How To Measure Machine Translation Quality?

ai.in.translationIs there a way to measure machine translation quality for many different language combinations, such as English to Spanish, or German to Japanese?

We can try to do so by focusing on the differences in machine translation engines and trying to evaluate the general quality of machine-translated content. That’s what we will do in this blog. Let’s go! 

 Which translation engines are out there?

Let’s start with a shortlist of machine translation engines:

  • Google Translate
  • Microsoft Translator
  • IBM Watson
  • Yandex Translate
  • DeepL
  • Amazon Translate

While there are dozens of machine translation products out there, such as Systran, Moses, etc., along with products built for specific niches or a smaller number of language combinations, today we will focus on major consumer machine-translation products.

 The types of machine translation engines

Now that we have the list, we also need to briefly explain the types of machine translation engines, at least the major types. We did cover this in a previous blog article, so just to repeat, there are three major types of machine translation:

  • Rule-based
  • Statistical
  • Neural

If we now join all the information into one small table, we get the following:

machine-translation.quality.1

As you can see, the statistical and neural approaches to machine translation prevail. For most people, the equivalent to machine translation is Google Translate, due to a large number of languages it supports, as well as the long (and not always as successful) history.

What does this all mean to us, the clients and consumers? Well, this is where the third factor comes into play, the assessment of quality.

 How to measure machine translation quality?

The debates on how to assess machine translation quality continue. Scientists, scholars, and translators constantly work on perfecting the way to automatically check machine translation, making it as close as possible to translations delivered by humans.

Given the fact that machine translation products come in different forms and sizes, you cannot really compare statistical and neural engines 1:1. Another problem is that many different groups have developed different ways to measure the quality of translations.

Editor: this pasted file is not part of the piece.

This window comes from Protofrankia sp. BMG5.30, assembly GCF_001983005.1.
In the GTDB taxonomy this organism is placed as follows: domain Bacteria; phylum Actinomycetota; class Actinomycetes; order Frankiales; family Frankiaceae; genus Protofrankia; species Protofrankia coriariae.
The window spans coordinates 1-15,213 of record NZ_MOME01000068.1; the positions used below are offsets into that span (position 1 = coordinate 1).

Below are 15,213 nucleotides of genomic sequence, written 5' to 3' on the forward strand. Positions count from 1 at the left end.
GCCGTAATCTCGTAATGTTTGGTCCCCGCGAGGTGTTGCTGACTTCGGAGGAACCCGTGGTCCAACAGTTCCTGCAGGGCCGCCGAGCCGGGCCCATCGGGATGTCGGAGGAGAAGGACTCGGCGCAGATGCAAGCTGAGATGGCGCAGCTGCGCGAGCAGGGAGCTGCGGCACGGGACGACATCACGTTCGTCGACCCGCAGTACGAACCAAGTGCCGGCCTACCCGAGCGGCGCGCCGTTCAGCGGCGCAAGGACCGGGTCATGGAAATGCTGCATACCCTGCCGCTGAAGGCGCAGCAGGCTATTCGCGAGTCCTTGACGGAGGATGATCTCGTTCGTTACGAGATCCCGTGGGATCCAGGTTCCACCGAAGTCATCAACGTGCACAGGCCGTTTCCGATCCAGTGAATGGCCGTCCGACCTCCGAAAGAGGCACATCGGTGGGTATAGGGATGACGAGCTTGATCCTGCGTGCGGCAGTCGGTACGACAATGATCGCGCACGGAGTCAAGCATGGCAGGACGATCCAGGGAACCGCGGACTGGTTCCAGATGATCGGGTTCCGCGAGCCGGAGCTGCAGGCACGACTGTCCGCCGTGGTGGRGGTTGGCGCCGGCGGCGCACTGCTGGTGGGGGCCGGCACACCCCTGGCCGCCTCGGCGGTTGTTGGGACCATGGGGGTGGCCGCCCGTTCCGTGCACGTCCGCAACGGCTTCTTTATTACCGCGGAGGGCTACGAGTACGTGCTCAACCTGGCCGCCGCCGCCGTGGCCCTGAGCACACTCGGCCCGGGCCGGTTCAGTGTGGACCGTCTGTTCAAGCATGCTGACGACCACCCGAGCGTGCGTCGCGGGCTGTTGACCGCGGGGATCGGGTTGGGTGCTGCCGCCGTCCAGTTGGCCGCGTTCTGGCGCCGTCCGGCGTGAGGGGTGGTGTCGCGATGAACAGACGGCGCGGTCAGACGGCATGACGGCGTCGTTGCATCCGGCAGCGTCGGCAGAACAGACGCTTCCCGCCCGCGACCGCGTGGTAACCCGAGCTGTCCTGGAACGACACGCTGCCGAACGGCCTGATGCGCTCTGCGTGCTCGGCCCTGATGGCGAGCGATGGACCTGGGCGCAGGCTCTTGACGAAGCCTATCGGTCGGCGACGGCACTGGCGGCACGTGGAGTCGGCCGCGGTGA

The main algorithm used is BLEU (bilingual evaluation understudy). Machine-translated sentences are compared to a set of good quality reference translations. These are then scored with a number between 0 and 1. The closer the translation is to 1, the better it is, compared to a human translation. There are still other metrics, such as NEST (based on BLEU), WER (word error rate), METEOR, LEPOR, or ChrF.

Subjectively speaking, Google Translate has proven to be the most versatile machine-translation product, supporting the most languages, and providing the best results for us and our clients. Google itself has actually also evaluated their product, and they also acknowledge the differences between various language combinations:

machine-translation.quality.2
A graphic from Google Research highlighting the 2016 accuracy levels of Google Translate. Source: Emerj.com

Machine translation quality – not that terrible, after all

What you need to understand if you want to translate your content is the following:

  • There are many machine translation products out there
  • All of them use different approaches to machine translation (like neural or statistical)
  • Machine translation quality also largely depends on the language combination and the content
  • All of the machine translation products score differently, depending on the metric used
  • BLEU is still accepted as the main metric for machine translation quality

It’s a brave new world out there! Reach out to test out machine translation in your localization workflow – we will gladly help you choose the best approach for your business.

Gosia
Written By:

Gosia loves copywriting and product translation. Additionally, she's a content marketing and lolcats junkie.

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